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I regret to use this blog yet again as an acknowledgement of and reflection on violence and murder in the past week since I last wrote. I hope this doesn’t become the norm.
Thursday evening of last week, July 14th, there was another terrorist attack, this time in Nice, France. This occurred on Bastille Day, the French Independence Day. 84 people were killed and 303 injured when a man drove his truck into a crowd, crushing as many people as he could.
Last Friday, as my family celebrated my brother’s birthday, we watched on the TV as there was an attempted coup in Turkey which left hundreds dead and many more wounded. Friday’s events have led to a complete social upheaval in that nation, with the firing of all suspected opposition and some calling for the execution of all those involved. Thus there will be more violence, only in this case it will be state-sanctioned murder.
To top it all off, back home in the States on Wednesday this week, Charles Kinsey – a black man and behavioral health therapist – was when he was shot three times by police while trying to assist a client with autism to get out of the street. This is further disturbing evidence that black men are at particular risk of violence, even when they are not doing anything criminal – clearly even when they are doing good by helping others! The fact that the violence also involved someone with autism (police were apparently responding to a report of attempted suicide) also shows how imperative it is that our public safety personnel gain adequate training in de-escalation techniques and mental health crisis intervention, rather than relying solely on their weapons. A stern voice and show of force will not calm someone down who is having a mental health crisis – in fact it’s much more likely to result in an escalation of the situation through increased agitation. Lack of adequate training (never mind racism) is not acceptable.
As mental health advocates we can’t be single minded in our approach to activism. Just as the mind is an intricate system of nerves which interact with all of the other intricate systems within our body, so too (I believe) is the issue of mental health one part of a larger system of related and interconnected issues. I believe that all three examples above are symptoms of societal illness, an illness which is both a cause and effect of micro-level individual maladies. I am using the terms “illness” and “maladies” loosely, referring not only to clinical conditions but rather broader problems/issues. I can’t diagnose the exact causes, but clearly these problems stem from issues serious deep seated issues. What drives a person to get in a vehicle and feel compelled and/or entitled to end the lives of so many others, so callously and brutally? At what point does someone find it acceptable to use violence against and end the life of another for political change? How can someone be shot 3 times for doing nothing, and why does it just so happen the victim is yet again a black man in America and his assailant a white officer?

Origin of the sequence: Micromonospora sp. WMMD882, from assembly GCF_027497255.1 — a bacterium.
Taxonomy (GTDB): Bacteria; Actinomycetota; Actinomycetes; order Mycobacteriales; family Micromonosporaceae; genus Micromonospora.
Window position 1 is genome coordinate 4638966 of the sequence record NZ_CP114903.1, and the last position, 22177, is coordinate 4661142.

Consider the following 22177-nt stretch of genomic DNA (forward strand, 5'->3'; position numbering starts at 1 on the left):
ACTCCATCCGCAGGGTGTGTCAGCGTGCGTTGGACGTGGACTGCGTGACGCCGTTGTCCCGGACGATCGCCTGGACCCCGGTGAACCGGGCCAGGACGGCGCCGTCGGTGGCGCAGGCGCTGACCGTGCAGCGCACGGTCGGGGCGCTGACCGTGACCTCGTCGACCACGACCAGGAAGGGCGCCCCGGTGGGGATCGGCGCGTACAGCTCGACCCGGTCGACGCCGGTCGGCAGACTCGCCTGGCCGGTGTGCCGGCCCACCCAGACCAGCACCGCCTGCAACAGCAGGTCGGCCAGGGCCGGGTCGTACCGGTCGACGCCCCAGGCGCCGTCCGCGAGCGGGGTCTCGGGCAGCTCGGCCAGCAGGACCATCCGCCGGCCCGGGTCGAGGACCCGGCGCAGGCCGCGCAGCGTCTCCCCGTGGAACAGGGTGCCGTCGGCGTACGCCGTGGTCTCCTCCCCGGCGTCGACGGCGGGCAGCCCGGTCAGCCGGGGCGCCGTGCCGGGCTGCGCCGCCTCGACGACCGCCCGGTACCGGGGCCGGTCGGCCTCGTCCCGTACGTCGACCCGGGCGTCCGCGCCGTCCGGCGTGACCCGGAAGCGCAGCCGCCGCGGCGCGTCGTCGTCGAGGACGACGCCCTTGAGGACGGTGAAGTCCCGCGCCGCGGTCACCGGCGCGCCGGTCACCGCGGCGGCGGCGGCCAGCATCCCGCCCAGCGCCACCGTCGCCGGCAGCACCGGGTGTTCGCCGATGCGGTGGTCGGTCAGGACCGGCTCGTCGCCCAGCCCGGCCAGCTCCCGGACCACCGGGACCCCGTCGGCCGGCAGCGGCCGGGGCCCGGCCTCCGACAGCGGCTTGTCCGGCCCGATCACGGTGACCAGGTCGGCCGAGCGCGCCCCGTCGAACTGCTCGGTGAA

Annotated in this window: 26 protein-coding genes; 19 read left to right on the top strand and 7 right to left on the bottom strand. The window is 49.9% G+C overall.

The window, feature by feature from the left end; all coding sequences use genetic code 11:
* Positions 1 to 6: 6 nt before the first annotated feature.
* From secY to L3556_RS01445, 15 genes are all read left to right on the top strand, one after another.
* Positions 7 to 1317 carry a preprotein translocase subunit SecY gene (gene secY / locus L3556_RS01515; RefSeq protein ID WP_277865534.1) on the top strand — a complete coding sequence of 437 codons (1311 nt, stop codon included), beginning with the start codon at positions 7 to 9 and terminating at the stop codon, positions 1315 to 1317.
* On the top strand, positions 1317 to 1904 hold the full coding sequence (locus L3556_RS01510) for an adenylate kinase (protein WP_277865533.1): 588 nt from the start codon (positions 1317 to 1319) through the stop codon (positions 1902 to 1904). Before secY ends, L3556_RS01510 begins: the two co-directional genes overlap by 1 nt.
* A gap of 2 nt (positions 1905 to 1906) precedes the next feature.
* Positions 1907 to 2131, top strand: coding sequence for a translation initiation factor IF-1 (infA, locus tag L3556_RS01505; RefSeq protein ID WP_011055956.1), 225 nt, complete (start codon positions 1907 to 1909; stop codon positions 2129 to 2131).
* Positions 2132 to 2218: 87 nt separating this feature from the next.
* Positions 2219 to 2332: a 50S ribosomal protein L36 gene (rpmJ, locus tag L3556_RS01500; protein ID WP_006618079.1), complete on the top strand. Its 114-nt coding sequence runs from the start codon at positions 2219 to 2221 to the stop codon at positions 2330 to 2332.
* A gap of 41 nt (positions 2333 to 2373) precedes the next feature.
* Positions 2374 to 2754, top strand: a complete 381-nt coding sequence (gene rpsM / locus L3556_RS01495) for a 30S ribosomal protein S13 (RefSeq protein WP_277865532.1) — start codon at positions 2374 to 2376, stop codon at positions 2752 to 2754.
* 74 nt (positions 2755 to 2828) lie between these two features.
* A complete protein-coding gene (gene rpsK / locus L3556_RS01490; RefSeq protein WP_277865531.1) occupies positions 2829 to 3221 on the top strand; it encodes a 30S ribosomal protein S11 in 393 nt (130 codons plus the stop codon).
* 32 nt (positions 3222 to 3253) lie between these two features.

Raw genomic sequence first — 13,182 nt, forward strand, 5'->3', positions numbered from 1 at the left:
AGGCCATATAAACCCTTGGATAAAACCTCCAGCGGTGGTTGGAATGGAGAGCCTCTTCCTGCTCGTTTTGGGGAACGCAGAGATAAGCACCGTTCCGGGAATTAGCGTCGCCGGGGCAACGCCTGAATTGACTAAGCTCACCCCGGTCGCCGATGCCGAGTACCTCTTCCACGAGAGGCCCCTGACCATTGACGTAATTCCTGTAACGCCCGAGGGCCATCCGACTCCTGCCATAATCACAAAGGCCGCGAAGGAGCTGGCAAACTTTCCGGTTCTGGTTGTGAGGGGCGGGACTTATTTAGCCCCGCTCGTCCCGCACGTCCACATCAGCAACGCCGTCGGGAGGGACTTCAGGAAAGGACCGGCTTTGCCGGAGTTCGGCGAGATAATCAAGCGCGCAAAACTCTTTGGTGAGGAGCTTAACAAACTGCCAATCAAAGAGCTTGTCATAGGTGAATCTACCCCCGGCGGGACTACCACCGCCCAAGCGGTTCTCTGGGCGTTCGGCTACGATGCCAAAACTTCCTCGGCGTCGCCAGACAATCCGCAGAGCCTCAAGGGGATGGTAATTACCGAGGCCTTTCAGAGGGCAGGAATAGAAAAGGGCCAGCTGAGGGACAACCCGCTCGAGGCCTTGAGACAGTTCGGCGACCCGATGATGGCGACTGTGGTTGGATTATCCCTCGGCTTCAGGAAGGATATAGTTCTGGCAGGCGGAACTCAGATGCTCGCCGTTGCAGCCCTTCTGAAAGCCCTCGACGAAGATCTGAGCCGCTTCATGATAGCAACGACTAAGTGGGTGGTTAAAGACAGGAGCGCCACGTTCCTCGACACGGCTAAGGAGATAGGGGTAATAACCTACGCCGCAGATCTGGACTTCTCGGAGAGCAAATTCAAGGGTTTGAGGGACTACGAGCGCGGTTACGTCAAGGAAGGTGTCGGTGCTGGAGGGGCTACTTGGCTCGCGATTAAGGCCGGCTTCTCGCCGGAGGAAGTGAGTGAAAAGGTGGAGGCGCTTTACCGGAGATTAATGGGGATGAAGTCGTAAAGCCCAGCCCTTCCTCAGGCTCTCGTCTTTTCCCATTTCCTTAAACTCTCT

I don’t have the answers, but I believe that as we improve mental health around the nation and world, it will lead to a reduction in some of these other issues that we are seeing so frequently lately. Not that all of it is related to mental health – I do believe some people just have an untreatable malice and lack of regard for life. I don’t understand why some people are like that, but I believe they are. But some of these issues are indeed preventable and are related to how we operate at the internal, interpersonal, and communal levels. At the end of the day, all humans experience interaction with one another, from the micro to macro levels. Therefore adding better mental health to the mix can only help.
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